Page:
The criteria for inclusion in this study were scientific articles describing the main differences between colloids and crystalloids as well as their main indications in the perioperative period. Several modalities of studies between 1980 and 2019 were reviewed, including randomized and multicenter prospective studies, meta-analyses, retrospective observational studies and literature reviews.

3. REVIEW

3.1 THE PHYSIOLOGY OF FLUID COMPARTMENTALIZATION

The total body water for an individual of 75 kg is approximately 45 L (60%). Two thirds of this (30 L) is intracellular water. The remaining third (15 L) in the extracellular compartment is divided between the intravascular (3 L) and extravascular (12 L) compartments (Fig. 1[4]). The total intravascular volume is approximately 5 L and has cellular components (red and white blood cells and platelets: 40%[2 L]) and non-cellular (plasma: 60%[3 L]). Plasma is an aqueous solution of inorganic ions (predominantly sodium chloride), simple molecules such as urea, and larger organic molecules such as albumin and globulins.

FIGURE 01: Explanatory model of fluid distribution in the body

Source: Grocott et al. (2005)

As shown in Figure 01, it is noted that a large part of the liquid volume is concentrated in the intracellular medium, being composed of glycosate solution.

Increased vascular permeability due to inflammatory activation with impaired endothelial cell function may occur for a variety of reasons during larger surgical procedures[5]. Specifically, surgical tissue trauma, tissue hypoperfusion due to inadequate fluid therapy, ischemia injury/reperfusion, sepsis (local or blood) and use of cardiopulmonary bypass (e.g., cardiopulmonary bypass) are recognized as inflammatory stimuli that may compromise vascular function[6].

3.2 VOLUME REPLACEMENT

Volume replacement should be indicated whenever there is a need to: 1) replace blood loss during surgery, 2) Replace losses with sweating and urine production 3) Preoperative bowel surgeries and 4) maintenance of third space losses[7].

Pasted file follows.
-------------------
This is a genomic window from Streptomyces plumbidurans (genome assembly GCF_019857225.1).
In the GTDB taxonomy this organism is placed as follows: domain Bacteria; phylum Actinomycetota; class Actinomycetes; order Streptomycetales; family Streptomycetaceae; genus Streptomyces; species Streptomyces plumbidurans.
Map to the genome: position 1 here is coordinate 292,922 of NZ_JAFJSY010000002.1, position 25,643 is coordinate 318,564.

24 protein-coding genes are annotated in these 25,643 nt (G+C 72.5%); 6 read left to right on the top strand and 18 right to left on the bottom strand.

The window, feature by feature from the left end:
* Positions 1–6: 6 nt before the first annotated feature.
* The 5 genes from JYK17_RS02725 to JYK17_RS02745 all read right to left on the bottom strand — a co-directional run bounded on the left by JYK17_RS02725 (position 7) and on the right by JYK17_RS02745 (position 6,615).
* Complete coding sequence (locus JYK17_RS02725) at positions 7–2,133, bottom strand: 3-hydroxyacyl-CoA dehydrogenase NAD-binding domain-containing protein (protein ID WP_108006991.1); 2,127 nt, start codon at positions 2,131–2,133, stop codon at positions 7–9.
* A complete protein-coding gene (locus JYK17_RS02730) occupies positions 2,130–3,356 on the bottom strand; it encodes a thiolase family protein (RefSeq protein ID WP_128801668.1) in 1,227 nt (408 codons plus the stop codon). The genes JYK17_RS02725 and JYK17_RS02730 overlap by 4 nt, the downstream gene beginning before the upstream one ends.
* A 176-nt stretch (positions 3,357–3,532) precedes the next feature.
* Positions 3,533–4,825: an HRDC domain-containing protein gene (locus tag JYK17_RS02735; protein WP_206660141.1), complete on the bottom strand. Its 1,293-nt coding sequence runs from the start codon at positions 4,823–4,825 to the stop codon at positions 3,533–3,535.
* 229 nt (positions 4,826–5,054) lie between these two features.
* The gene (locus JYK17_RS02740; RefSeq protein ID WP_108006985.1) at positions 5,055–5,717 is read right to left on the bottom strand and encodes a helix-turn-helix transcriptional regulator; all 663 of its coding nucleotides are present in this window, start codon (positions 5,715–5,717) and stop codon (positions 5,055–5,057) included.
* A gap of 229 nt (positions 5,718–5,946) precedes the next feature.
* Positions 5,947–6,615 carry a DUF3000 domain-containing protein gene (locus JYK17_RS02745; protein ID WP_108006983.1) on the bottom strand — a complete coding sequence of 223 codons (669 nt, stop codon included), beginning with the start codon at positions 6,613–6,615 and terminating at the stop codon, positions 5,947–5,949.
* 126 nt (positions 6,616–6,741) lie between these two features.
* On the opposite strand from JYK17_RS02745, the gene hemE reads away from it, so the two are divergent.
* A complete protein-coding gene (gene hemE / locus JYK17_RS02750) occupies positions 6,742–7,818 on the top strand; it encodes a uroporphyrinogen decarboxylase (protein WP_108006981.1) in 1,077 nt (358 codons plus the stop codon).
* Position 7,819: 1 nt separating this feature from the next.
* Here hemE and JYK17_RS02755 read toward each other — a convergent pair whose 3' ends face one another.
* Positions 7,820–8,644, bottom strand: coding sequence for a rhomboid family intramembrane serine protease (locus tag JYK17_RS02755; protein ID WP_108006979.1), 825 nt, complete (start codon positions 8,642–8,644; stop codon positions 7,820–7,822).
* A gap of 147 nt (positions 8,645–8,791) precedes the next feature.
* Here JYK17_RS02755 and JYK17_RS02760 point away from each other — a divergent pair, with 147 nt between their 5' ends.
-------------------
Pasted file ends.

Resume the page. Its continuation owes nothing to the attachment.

It is understood by third space to be a term proposed by Randall in 1952, to describe the situation in which extracellular fluid is lost or kidnapped in an area of the body where it does not participate in the exchanges, and consequently does not meet the patient’s water needs[8].

3.3 PERIOPERATIVE HEMODYNAMICALLY OPTIMIZED STRATEGY

The patients who could benefit from this therapy are those at high risk according to the Revised Cardiac Risk Index and the Preoperative Cardiopulmonary Exercise test[6],[9],[10]

According to a systematic literature review on perioperative optimization in patients at high surgical risk, important factors were found that would help identify patients who would benefit most from perioparatory fluid optimization[11]. The results are described in Table 01, based on the studies by Mangano et al. (1996), Poldermans et al. (1999) and Shoemaker et al. (1988).

TABLE 01 – Inclusion criteria for perioperative optimization

Histórico de enfermidade cardíaca ou pulmonar severa, como por exemplo DPOC, infarto agudo do miocárdio, e insuficiência cardíaca.
Cirurgias extensas que envolvam anastomoses do trato gastrointestinal (por exemplo, esofagectomia).
Perda massiva e abrupta de sangue (>2,5L)
Idade maior ou igual a 70 anos com reserve fisiológica limitada em um ou mais órgãos vitais.
Septicemia
Insuficiência Respiratória (PaO2 <60 mmHg e FIO2 >0.4)
Acometimento abdominal agudo como pancreatite, perfuração de vísceras ou sangramentos do TGI.
Insuficiência Renal Aguda
Doença vascular em estágio avançado

Source: Tote; Grounds (2006)

Based on a study involving 30 severe patients who underwent cardiac surgeries, it was evidenced that despite the increase in cardiac index and renal blood flow with both fluids, none of the fluids improved renal oxygenation, because both induced hemodilution. GFR increased in the crystalloid (28%), but not in the colloid group, as shown in Figure 02[12].